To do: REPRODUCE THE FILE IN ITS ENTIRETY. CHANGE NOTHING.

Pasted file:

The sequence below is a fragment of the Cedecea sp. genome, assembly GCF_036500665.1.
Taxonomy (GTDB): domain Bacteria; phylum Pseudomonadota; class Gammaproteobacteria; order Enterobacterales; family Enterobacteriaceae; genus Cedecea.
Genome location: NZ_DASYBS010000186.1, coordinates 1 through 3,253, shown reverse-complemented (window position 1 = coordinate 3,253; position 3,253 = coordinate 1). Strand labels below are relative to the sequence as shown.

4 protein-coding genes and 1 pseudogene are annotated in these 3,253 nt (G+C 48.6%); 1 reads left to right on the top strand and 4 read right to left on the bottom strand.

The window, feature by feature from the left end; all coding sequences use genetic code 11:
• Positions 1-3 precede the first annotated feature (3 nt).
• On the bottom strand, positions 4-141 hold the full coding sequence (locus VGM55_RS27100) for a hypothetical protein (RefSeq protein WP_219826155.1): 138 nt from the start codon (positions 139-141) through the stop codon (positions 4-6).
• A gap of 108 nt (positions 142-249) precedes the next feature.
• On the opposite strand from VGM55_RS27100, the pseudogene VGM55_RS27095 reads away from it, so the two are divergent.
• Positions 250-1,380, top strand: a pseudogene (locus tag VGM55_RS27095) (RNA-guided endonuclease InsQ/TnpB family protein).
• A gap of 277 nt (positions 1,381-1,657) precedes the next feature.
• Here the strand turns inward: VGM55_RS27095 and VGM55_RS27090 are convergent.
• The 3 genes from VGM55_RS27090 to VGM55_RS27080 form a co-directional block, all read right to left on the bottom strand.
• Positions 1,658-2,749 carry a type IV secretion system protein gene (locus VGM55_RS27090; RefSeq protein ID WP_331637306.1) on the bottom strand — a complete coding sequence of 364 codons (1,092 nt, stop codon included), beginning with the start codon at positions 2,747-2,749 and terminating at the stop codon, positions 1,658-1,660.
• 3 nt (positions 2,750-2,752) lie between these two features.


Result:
The sequence below is a fragment of the Cedecea sp. genome, assembly GCF_036500665.1.
Taxonomy (GTDB): domain Bacteria; phylum Pseudomonadota; class Gammaproteobacteria; order Enterobacterales; family Enterobacteriaceae; genus Cedecea.
Genome location: NZ_DASYBS010000186.1, coordinates 1 through 3,253, shown reverse-complemented (window position 1 = coordinate 3,253; position 3,253 = coordinate 1). Strand labels below are relative to the sequence as shown.

4 protein-coding genes and 1 pseudogene are annotated in these 3,253 nt (G+C 48.6%); 1 reads left to right on the top strand and 4 read right to left on the bottom strand.

The window, feature by feature from the left end; all coding sequences use genetic code 11:
• Positions 1-3 precede the first annotated feature (3 nt).
• On the bottom strand, positions 4-141 hold the full coding sequence (locus VGM55_RS27100) for a hypothetical protein (RefSeq protein WP_219826155.1): 138 nt from the start codon (positions 139-141) through the stop codon (positions 4-6).
• A gap of 108 nt (positions 142-249) precedes the next feature.
• On the opposite strand from VGM55_RS27100, the pseudogene VGM55_RS27095 reads away from it, so the two are divergent.
• Positions 250-1,380, top strand: a pseudogene (locus tag VGM55_RS27095) (RNA-guided endonuclease InsQ/TnpB family protein).
• A gap of 277 nt (positions 1,381-1,657) precedes the next feature.
• Here the strand turns inward: VGM55_RS27095 and VGM55_RS27090 are convergent.
• The 3 genes from VGM55_RS27090 to VGM55_RS27080 form a co-directional block, all read right to left on the bottom strand.
• Positions 1,658-2,749 carry a type IV secretion system protein gene (locus VGM55_RS27090; RefSeq protein ID WP_331637306.1) on the bottom strand — a complete coding sequence of 364 codons (1,092 nt, stop codon included), beginning with the start codon at positions 2,747-2,749 and terminating at the stop codon, positions 1,658-1,660.
• 3 nt (positions 2,750-2,752) lie between these two features.